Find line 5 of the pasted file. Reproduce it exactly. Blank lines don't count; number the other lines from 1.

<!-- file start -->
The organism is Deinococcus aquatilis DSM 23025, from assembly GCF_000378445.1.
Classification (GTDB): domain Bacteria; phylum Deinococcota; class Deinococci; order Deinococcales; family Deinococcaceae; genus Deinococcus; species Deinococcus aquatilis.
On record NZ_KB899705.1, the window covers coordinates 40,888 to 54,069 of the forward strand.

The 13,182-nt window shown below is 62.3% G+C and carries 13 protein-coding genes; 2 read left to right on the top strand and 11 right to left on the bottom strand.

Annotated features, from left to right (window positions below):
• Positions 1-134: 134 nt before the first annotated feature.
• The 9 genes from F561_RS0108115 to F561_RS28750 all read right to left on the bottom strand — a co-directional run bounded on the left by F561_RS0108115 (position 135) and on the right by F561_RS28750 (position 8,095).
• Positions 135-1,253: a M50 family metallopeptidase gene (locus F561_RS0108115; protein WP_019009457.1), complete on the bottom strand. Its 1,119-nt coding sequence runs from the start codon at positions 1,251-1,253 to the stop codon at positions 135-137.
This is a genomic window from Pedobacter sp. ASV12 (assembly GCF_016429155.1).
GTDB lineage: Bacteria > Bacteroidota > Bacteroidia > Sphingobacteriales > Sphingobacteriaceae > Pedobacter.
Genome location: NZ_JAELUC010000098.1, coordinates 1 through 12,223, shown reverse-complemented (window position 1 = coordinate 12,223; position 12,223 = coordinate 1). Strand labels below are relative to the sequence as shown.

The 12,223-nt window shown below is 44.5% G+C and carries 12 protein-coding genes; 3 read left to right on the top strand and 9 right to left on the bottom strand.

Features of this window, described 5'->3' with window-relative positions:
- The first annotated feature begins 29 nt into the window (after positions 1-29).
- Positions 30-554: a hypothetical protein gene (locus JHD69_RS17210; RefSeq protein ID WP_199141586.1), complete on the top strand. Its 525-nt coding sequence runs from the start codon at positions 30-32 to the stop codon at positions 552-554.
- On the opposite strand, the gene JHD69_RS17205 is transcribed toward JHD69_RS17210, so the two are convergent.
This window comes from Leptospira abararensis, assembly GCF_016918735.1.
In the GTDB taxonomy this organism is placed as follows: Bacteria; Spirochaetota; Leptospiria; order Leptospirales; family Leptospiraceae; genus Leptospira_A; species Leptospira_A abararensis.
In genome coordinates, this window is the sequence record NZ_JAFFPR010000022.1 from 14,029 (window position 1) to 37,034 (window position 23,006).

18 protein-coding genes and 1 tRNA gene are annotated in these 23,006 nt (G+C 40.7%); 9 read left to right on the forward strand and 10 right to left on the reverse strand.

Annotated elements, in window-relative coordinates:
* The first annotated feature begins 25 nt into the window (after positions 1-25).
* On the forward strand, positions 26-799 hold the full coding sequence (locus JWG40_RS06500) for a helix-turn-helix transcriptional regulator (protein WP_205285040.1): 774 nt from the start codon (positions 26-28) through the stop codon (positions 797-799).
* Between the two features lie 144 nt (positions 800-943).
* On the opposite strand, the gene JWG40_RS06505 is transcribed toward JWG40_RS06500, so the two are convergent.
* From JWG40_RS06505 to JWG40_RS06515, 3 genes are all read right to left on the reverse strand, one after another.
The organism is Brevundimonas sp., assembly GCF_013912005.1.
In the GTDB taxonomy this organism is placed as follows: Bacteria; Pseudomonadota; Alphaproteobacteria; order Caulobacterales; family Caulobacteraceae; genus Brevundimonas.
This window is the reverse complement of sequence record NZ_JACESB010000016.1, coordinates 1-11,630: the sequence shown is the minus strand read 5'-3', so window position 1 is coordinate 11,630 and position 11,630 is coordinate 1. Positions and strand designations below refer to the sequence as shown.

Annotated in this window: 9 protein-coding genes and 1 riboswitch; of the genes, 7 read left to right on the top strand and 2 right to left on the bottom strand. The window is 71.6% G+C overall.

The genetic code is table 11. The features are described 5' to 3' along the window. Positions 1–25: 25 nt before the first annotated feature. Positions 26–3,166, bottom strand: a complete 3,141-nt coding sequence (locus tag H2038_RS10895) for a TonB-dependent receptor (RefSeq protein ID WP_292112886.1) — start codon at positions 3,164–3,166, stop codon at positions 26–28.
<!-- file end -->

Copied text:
Annotated features, from left to right (window positions below):